Net carbon emissions and economic growth of marine aquaculture in China

Dr. Hongjun Guan Dr. Zhenzhen Sun Dr. Jingyi Wang

Decoupling analysis shows emissions have a dissociating trend from aquaculture’s economic growth, with large regional differences

marine aquaculture in China
This decoupling analysis of the net carbon emissions and economic growth of marine aquaculture in China shows emissions have a dissociating trend from aquaculture’s economic growth, with large regional differences. These results will help enhance the ecological value of the marine aquaculture carbon sink and provide a better “decarbonization space” for sustainable development of the marine aquaculture industry. Photo by Chong Fat, via Wikimedia Commons.

With the world’s largest aquaculture area and production, aquaculture in China is increasingly becoming an important part of the marine economy. The decoupling of carbon emissions and the economy is fundamental to the sustainable development of marine aquaculture. Unplanned offshore aquaculture not only exceeds the carrying capacity of marine ecosystems, but also leads to high carbon emissions caused by the diesel combustion and electricity consumption of fishing vessels in the process of marine aquaculture, which puts pressure on the marine environment and climate change. Therefore, measuring whether economic growth occurs at the expense of environmental damage and judging whether there is a decoupling of economic growth and the carbon emissions of marine aquaculture are urgent issues that need to be solved for sustainable economic development.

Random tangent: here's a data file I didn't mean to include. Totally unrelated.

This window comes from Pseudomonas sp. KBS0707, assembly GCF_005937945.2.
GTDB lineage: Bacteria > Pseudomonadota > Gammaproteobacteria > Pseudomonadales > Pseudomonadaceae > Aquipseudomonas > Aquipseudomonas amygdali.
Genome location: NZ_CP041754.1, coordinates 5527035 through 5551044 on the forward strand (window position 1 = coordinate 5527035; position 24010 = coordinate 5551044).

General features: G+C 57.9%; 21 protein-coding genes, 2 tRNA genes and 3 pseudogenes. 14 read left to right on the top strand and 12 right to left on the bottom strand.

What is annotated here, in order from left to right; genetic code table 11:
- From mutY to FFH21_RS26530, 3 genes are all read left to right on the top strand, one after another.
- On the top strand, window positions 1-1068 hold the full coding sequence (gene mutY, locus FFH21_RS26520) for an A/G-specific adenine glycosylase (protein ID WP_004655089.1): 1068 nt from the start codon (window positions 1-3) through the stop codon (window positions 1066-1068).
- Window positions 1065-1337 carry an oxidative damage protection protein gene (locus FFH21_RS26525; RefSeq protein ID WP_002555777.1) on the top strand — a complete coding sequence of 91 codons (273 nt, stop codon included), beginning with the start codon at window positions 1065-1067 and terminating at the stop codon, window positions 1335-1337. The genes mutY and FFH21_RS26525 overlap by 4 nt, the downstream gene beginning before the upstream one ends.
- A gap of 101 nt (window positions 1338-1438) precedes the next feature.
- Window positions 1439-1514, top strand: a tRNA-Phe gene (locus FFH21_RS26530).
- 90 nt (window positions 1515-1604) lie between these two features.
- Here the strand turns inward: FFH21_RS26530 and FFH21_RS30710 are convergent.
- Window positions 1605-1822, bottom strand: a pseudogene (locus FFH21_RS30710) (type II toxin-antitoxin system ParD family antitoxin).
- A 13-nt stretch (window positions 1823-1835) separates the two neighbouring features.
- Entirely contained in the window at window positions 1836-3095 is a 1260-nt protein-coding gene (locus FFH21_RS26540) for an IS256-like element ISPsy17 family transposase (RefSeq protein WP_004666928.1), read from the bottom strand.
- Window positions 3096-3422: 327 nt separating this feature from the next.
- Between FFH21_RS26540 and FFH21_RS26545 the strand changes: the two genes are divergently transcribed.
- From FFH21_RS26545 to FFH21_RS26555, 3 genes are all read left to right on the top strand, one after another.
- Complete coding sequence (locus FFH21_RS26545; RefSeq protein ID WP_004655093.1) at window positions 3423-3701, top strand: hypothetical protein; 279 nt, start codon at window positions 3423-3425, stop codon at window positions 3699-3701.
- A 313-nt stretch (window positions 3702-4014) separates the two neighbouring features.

On the other hand, more scholars are recognizing the “blue carbon” value (including the economic value and ecological value generated by the carbon sink of marine aquaculture, as this industry has increasingly become a “carbon sink ground.” The comprehensive aquaculture of shellfish, algae and marine pasture is also the process of the absorption, collection, storage and buffering of carbon dioxide (CO2). It has the function of carbon sequestration and is an important part of the carbon cycle. Therefore, in the marine aquaculture industry, the decoupling analysis of carbon emissions and economic growth should consider net carbon emissions instead of the traditional carbon emissions generated by human activities.